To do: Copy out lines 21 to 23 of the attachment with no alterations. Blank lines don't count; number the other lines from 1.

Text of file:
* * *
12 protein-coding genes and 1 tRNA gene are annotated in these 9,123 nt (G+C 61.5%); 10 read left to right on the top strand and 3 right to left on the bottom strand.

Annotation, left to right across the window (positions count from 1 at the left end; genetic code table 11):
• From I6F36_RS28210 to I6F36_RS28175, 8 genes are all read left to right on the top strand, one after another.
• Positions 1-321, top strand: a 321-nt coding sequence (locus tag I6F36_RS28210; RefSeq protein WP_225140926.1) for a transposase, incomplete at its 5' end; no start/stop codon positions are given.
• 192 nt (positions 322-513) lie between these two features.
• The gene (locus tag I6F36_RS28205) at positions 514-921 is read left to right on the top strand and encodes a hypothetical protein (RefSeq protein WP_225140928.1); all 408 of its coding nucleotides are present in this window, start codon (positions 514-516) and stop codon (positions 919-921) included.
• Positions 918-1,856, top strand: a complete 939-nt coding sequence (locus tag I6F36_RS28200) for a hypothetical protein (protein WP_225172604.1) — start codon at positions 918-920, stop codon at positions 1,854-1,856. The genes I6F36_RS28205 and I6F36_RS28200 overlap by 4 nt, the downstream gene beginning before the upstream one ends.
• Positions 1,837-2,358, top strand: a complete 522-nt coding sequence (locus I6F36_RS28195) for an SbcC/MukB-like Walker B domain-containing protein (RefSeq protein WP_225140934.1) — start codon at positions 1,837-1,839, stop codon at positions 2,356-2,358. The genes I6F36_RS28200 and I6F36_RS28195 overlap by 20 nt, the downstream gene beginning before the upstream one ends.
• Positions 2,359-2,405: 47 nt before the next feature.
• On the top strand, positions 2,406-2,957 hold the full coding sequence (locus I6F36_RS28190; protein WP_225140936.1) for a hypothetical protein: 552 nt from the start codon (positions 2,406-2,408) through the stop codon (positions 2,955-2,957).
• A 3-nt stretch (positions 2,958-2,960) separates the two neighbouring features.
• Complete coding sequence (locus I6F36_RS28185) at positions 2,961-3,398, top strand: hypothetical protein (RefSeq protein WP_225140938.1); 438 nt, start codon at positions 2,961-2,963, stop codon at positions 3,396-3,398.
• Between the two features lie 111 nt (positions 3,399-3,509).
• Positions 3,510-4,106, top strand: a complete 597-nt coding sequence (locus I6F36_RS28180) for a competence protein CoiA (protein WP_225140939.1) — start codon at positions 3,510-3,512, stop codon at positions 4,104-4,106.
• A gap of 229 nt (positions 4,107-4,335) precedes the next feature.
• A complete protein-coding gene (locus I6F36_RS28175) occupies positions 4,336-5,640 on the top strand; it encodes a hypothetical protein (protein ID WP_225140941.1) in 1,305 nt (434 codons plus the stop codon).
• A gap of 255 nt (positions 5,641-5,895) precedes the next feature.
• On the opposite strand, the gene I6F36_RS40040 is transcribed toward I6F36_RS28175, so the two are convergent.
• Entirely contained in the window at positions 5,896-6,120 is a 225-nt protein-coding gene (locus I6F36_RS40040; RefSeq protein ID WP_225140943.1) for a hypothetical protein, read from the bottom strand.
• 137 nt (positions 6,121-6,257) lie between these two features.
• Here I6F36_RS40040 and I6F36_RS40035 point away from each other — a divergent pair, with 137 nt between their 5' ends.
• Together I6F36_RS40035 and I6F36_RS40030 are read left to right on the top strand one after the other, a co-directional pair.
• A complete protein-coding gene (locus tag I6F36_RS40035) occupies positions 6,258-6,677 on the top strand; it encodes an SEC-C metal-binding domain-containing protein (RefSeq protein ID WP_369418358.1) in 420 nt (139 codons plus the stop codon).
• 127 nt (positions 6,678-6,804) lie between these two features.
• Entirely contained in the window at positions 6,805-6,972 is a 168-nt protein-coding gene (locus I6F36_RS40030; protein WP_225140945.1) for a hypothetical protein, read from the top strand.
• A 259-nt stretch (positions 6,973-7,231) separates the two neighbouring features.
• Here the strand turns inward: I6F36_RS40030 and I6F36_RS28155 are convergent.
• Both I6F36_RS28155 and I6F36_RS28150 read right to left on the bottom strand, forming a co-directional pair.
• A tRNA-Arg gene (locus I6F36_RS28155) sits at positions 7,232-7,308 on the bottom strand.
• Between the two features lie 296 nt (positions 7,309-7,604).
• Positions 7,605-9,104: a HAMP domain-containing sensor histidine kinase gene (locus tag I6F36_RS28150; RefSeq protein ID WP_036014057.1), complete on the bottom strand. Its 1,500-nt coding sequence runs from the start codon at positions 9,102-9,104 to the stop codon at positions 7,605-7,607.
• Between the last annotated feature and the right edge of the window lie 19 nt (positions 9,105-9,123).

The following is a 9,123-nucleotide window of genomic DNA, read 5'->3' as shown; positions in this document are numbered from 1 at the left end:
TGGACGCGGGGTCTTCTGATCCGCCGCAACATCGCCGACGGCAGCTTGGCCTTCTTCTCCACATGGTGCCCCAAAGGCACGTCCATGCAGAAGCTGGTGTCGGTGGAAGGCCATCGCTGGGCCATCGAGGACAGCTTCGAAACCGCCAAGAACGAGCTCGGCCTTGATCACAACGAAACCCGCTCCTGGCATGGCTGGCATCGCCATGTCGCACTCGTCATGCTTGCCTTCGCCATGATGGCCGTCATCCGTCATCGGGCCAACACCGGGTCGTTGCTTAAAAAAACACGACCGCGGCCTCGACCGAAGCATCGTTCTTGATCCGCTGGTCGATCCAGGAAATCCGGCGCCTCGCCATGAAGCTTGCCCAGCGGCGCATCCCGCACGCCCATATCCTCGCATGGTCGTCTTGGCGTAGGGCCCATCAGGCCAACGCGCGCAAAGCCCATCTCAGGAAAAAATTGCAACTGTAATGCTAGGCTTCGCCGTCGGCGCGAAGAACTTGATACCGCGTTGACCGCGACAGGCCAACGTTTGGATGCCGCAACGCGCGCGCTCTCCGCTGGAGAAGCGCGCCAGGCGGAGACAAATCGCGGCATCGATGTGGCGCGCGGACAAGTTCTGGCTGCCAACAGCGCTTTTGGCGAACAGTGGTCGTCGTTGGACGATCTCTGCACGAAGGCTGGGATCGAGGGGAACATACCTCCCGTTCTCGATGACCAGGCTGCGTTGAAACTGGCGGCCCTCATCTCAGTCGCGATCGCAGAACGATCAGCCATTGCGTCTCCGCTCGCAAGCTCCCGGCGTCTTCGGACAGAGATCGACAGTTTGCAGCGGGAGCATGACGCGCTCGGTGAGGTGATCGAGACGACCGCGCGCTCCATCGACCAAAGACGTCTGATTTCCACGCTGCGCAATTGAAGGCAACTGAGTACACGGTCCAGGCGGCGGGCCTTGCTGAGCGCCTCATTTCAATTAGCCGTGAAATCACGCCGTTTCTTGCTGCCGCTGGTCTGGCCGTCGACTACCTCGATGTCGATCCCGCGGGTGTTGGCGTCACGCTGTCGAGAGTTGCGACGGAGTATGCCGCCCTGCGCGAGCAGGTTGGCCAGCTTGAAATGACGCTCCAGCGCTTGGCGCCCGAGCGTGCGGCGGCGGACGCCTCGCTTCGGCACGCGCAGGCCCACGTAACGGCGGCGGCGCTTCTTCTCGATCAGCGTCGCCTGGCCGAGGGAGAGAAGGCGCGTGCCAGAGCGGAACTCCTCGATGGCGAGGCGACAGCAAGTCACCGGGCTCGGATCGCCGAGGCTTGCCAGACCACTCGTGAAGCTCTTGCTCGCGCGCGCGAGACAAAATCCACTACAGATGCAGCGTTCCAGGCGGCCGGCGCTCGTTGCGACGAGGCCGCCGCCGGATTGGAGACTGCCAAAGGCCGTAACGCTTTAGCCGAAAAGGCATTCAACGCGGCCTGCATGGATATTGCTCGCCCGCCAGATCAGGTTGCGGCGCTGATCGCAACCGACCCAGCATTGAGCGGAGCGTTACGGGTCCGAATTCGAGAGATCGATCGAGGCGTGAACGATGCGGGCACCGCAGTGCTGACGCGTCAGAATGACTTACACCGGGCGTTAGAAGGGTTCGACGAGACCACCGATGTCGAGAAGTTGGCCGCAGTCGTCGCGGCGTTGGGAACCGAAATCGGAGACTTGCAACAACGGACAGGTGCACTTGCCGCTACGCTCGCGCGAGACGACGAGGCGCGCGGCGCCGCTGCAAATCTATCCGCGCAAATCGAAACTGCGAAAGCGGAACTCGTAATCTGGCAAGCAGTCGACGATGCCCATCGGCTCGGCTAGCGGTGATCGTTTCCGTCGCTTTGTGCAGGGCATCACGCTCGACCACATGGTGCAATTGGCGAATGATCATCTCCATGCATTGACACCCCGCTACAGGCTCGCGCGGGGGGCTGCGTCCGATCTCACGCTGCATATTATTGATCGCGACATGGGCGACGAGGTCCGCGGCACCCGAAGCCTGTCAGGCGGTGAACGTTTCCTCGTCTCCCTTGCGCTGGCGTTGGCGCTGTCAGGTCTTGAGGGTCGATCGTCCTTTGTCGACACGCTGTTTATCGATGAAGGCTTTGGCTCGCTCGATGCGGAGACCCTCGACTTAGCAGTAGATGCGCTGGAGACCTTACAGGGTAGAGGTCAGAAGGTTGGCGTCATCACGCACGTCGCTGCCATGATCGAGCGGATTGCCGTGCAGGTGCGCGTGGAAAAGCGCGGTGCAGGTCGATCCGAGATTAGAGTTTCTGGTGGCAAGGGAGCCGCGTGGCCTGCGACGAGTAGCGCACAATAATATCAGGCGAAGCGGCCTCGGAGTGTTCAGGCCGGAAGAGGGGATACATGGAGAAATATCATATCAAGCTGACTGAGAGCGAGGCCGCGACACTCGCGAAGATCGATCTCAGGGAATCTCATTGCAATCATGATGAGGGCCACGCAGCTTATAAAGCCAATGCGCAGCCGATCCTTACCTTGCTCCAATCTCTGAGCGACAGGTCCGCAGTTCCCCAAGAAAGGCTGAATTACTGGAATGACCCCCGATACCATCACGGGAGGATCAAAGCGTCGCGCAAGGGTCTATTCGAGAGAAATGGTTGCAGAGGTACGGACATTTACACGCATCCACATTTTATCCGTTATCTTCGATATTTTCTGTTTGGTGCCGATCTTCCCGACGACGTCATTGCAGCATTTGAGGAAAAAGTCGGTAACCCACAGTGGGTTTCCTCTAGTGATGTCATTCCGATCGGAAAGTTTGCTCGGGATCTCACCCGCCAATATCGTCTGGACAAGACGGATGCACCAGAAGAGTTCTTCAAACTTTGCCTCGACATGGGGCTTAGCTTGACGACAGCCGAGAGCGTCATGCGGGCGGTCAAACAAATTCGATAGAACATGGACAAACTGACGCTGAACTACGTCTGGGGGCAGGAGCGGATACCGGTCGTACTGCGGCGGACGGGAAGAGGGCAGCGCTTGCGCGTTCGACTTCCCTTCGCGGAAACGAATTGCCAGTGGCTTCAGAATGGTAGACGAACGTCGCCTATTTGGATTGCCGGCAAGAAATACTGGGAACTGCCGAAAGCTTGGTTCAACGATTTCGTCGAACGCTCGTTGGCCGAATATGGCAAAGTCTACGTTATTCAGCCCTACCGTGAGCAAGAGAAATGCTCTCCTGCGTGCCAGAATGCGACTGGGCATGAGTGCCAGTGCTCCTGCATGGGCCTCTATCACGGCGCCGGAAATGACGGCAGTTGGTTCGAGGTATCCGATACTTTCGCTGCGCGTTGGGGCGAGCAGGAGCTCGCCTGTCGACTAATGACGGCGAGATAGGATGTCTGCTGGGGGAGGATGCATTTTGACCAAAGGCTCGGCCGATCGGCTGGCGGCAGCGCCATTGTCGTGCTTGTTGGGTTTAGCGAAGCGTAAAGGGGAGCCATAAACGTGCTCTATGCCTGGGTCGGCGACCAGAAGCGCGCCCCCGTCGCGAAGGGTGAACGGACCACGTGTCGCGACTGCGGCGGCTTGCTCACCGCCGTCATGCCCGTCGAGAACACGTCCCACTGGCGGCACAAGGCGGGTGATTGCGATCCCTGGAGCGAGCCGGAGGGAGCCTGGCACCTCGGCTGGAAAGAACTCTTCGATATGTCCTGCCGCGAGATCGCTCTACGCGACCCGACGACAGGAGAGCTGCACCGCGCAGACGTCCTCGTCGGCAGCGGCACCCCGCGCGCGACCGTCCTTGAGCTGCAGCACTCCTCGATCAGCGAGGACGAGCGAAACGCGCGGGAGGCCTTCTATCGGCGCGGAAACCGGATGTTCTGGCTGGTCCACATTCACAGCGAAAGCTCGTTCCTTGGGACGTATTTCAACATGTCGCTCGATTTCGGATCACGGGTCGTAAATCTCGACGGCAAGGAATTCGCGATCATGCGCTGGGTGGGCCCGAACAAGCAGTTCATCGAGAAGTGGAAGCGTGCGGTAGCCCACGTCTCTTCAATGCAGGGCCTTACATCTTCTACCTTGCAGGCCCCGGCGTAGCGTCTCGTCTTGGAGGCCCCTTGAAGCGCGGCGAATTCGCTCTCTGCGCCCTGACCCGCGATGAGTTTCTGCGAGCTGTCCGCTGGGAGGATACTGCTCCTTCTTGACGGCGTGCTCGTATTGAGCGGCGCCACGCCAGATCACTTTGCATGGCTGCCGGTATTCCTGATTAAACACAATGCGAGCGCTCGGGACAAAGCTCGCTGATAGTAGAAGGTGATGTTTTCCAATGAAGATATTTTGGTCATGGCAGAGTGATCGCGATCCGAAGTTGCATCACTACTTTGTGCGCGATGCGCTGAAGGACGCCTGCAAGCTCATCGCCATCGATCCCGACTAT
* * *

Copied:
• Here I6F36_RS40040 and I6F36_RS40035 point away from each other — a divergent pair, with 137 nt between their 5' ends.
• Together I6F36_RS40035 and I6F36_RS40030 are read left to right on the top strand one after the other, a co-directional pair.
• A complete protein-coding gene (locus tag I6F36_RS40035) occupies positions 6,258-6,677 on the top strand; it encodes an SEC-C metal-binding domain-containing protein (RefSeq protein ID WP_369418358.1) in 420 nt (139 codons plus the stop codon).